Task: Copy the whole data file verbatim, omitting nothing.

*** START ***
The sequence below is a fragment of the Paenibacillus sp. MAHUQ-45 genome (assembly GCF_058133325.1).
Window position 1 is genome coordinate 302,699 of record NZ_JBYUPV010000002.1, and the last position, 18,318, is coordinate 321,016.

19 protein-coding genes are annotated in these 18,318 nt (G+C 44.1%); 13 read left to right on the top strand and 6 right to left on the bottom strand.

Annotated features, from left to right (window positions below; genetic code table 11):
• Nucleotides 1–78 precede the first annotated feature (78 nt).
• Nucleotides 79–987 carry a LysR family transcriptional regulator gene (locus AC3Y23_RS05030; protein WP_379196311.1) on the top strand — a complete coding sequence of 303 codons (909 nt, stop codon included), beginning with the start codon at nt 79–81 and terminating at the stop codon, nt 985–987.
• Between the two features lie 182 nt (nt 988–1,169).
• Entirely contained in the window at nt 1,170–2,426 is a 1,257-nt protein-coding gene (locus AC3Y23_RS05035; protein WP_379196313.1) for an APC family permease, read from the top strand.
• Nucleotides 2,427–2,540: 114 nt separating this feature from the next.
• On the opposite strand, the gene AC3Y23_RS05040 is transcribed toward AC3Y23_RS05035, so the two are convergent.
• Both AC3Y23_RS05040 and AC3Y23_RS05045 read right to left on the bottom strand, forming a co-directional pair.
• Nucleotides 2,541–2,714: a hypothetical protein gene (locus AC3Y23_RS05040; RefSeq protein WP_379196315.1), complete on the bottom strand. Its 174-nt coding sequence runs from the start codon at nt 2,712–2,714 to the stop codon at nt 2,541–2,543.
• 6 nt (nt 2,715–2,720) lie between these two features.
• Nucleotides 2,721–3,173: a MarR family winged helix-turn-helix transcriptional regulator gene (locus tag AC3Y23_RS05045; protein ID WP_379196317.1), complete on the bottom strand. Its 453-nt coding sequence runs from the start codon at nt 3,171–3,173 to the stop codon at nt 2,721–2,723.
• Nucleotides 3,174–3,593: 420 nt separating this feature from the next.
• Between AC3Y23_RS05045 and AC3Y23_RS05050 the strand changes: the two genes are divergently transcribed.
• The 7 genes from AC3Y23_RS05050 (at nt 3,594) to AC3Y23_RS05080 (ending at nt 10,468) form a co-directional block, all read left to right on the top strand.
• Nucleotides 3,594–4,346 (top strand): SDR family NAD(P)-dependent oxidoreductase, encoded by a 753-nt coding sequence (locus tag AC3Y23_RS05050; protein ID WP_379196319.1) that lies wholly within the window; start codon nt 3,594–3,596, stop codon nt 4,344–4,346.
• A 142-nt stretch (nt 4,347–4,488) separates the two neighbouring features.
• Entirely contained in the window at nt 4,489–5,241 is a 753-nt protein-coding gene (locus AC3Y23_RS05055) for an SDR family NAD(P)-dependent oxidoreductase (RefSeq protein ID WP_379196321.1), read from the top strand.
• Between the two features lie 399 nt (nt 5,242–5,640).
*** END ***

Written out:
The sequence below is a fragment of the Paenibacillus sp. MAHUQ-45 genome (assembly GCF_058133325.1).
Window position 1 is genome coordinate 302,699 of record NZ_JBYUPV010000002.1, and the last position, 18,318, is coordinate 321,016.

19 protein-coding genes are annotated in these 18,318 nt (G+C 44.1%); 13 read left to right on the top strand and 6 right to left on the bottom strand.

Annotated features, from left to right (window positions below; genetic code table 11):
• Nucleotides 1–78 precede the first annotated feature (78 nt).
• Nucleotides 79–987 carry a LysR family transcriptional regulator gene (locus AC3Y23_RS05030; protein WP_379196311.1) on the top strand — a complete coding sequence of 303 codons (909 nt, stop codon included), beginning with the start codon at nt 79–81 and terminating at the stop codon, nt 985–987.
• Between the two features lie 182 nt (nt 988–1,169).
• Entirely contained in the window at nt 1,170–2,426 is a 1,257-nt protein-coding gene (locus AC3Y23_RS05035; protein WP_379196313.1) for an APC family permease, read from the top strand.
• Nucleotides 2,427–2,540: 114 nt separating this feature from the next.
• On the opposite strand, the gene AC3Y23_RS05040 is transcribed toward AC3Y23_RS05035, so the two are convergent.
• Both AC3Y23_RS05040 and AC3Y23_RS05045 read right to left on the bottom strand, forming a co-directional pair.
• Nucleotides 2,541–2,714: a hypothetical protein gene (locus AC3Y23_RS05040; RefSeq protein WP_379196315.1), complete on the bottom strand. Its 174-nt coding sequence runs from the start codon at nt 2,712–2,714 to the stop codon at nt 2,541–2,543.
• 6 nt (nt 2,715–2,720) lie between these two features.
• Nucleotides 2,721–3,173: a MarR family winged helix-turn-helix transcriptional regulator gene (locus tag AC3Y23_RS05045; protein ID WP_379196317.1), complete on the bottom strand. Its 453-nt coding sequence runs from the start codon at nt 3,171–3,173 to the stop codon at nt 2,721–2,723.
• Nucleotides 3,174–3,593: 420 nt separating this feature from the next.
• Between AC3Y23_RS05045 and AC3Y23_RS05050 the strand changes: the two genes are divergently transcribed.
• The 7 genes from AC3Y23_RS05050 (at nt 3,594) to AC3Y23_RS05080 (ending at nt 10,468) form a co-directional block, all read left to right on the top strand.
• Nucleotides 3,594–4,346 (top strand): SDR family NAD(P)-dependent oxidoreductase, encoded by a 753-nt coding sequence (locus tag AC3Y23_RS05050; protein ID WP_379196319.1) that lies wholly within the window; start codon nt 3,594–3,596, stop codon nt 4,344–4,346.
• A 142-nt stretch (nt 4,347–4,488) separates the two neighbouring features.
• Entirely contained in the window at nt 4,489–5,241 is a 753-nt protein-coding gene (locus AC3Y23_RS05055) for an SDR family NAD(P)-dependent oxidoreductase (RefSeq protein ID WP_379196321.1), read from the top strand.
• Between the two features lie 399 nt (nt 5,242–5,640).